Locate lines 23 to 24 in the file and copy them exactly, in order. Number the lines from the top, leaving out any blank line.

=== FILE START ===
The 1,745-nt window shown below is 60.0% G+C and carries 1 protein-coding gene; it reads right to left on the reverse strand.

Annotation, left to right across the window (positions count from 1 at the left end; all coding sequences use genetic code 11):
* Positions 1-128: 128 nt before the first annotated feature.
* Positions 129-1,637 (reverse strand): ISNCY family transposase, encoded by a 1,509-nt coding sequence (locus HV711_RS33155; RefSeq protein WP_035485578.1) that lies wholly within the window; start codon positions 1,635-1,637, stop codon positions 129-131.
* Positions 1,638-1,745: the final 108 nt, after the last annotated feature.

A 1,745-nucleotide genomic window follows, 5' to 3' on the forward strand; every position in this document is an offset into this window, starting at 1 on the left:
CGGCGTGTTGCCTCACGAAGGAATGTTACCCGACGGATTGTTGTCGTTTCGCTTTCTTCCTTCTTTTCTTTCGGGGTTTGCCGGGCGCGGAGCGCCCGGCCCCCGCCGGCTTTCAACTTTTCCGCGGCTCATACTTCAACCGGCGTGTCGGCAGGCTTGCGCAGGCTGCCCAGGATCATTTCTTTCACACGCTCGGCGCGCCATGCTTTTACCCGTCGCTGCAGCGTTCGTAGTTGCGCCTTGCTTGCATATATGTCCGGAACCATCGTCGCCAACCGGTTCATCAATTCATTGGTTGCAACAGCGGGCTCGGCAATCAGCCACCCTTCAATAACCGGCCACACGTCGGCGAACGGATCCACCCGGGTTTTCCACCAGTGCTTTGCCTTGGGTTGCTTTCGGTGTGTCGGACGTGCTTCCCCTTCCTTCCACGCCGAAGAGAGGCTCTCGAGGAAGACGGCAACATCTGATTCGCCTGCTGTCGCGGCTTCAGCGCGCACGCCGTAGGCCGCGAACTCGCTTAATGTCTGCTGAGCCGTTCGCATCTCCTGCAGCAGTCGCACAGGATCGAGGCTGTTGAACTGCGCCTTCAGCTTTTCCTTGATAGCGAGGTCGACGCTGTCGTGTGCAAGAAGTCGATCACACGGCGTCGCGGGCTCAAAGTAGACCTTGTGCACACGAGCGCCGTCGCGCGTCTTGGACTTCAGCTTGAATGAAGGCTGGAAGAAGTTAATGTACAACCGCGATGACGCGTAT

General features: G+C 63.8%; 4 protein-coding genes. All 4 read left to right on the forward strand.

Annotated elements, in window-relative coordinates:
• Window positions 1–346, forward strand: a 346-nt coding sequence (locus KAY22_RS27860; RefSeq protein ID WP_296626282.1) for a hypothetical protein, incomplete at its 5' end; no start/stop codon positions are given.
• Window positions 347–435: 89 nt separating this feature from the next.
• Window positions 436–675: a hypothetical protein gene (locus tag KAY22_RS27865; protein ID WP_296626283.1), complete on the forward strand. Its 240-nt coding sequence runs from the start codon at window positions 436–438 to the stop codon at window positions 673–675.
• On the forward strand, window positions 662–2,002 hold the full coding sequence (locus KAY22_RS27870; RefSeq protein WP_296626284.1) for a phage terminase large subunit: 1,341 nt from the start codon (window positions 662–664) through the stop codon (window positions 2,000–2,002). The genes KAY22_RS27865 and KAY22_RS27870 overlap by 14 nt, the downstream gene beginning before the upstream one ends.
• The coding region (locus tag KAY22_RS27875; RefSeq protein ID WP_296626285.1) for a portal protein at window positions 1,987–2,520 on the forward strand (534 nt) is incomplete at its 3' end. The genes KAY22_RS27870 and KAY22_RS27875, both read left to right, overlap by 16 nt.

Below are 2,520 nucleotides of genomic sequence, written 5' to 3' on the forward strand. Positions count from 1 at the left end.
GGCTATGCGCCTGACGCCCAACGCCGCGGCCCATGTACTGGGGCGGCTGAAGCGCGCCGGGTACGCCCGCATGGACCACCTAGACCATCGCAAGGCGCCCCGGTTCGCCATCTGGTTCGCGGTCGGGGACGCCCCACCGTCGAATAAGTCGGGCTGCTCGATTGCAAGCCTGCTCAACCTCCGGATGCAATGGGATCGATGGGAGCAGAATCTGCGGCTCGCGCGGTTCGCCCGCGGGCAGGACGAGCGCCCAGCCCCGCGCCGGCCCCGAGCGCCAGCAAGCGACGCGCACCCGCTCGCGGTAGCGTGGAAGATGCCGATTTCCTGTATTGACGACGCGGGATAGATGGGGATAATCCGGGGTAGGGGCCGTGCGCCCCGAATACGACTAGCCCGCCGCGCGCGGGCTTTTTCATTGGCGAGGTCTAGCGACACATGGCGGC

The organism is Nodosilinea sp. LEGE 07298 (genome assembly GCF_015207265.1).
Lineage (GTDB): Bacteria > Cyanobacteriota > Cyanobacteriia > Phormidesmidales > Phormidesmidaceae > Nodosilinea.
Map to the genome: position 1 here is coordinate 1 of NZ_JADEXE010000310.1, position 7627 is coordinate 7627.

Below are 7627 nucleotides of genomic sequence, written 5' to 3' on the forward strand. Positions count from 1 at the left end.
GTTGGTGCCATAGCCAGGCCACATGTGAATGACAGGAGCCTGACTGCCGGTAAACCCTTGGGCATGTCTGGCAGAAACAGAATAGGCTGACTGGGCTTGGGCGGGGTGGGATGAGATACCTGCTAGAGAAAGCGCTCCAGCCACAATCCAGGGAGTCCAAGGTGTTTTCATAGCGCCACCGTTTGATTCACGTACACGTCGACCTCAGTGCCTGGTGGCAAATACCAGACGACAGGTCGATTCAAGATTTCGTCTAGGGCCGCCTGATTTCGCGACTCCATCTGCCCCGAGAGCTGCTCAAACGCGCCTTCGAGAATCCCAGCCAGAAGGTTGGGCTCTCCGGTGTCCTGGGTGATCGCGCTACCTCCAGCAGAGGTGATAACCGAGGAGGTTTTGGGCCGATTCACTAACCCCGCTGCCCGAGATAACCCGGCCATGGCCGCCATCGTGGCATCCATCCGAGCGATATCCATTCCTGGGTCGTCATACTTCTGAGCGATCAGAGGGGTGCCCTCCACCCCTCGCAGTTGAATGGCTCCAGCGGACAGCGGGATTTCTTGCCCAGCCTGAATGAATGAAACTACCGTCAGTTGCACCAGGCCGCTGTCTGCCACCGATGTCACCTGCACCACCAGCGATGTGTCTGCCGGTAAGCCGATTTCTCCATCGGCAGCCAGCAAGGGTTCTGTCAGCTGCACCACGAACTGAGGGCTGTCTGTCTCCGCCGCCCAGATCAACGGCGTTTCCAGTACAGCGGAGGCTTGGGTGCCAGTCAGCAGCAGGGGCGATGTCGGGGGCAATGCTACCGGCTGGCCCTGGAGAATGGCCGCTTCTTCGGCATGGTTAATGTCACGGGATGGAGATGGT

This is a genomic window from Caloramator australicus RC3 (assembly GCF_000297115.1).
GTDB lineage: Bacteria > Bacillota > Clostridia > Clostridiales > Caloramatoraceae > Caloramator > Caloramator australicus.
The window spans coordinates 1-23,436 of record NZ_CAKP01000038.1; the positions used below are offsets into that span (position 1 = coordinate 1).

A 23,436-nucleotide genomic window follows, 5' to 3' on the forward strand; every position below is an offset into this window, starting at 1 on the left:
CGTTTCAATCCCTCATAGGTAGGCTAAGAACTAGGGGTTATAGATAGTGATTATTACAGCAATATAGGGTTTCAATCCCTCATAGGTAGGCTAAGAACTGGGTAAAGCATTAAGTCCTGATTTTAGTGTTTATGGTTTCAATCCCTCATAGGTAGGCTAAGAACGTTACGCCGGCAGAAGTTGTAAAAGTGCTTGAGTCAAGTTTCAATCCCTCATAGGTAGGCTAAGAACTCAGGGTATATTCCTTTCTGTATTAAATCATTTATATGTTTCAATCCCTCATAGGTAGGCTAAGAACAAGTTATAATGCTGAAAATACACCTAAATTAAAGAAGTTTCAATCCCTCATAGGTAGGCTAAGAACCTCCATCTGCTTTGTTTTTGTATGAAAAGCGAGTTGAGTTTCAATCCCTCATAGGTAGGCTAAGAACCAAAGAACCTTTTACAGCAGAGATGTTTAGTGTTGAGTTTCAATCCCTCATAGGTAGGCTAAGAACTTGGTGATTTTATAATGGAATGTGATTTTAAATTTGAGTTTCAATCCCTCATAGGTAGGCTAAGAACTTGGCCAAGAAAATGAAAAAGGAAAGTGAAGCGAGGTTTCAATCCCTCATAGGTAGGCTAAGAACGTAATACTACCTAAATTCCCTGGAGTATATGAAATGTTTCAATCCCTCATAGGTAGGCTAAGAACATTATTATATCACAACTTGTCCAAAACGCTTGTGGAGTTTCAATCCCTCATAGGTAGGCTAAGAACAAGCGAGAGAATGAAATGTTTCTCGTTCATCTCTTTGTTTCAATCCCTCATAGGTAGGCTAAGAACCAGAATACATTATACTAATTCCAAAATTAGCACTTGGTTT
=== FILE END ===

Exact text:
GTDB lineage: Bacteria > Bacillota > Clostridia > Clostridiales > Caloramatoraceae > Caloramator > Caloramator australicus.
The window spans coordinates 1-23,436 of record NZ_CAKP01000038.1; the positions used below are offsets into that span (position 1 = coordinate 1).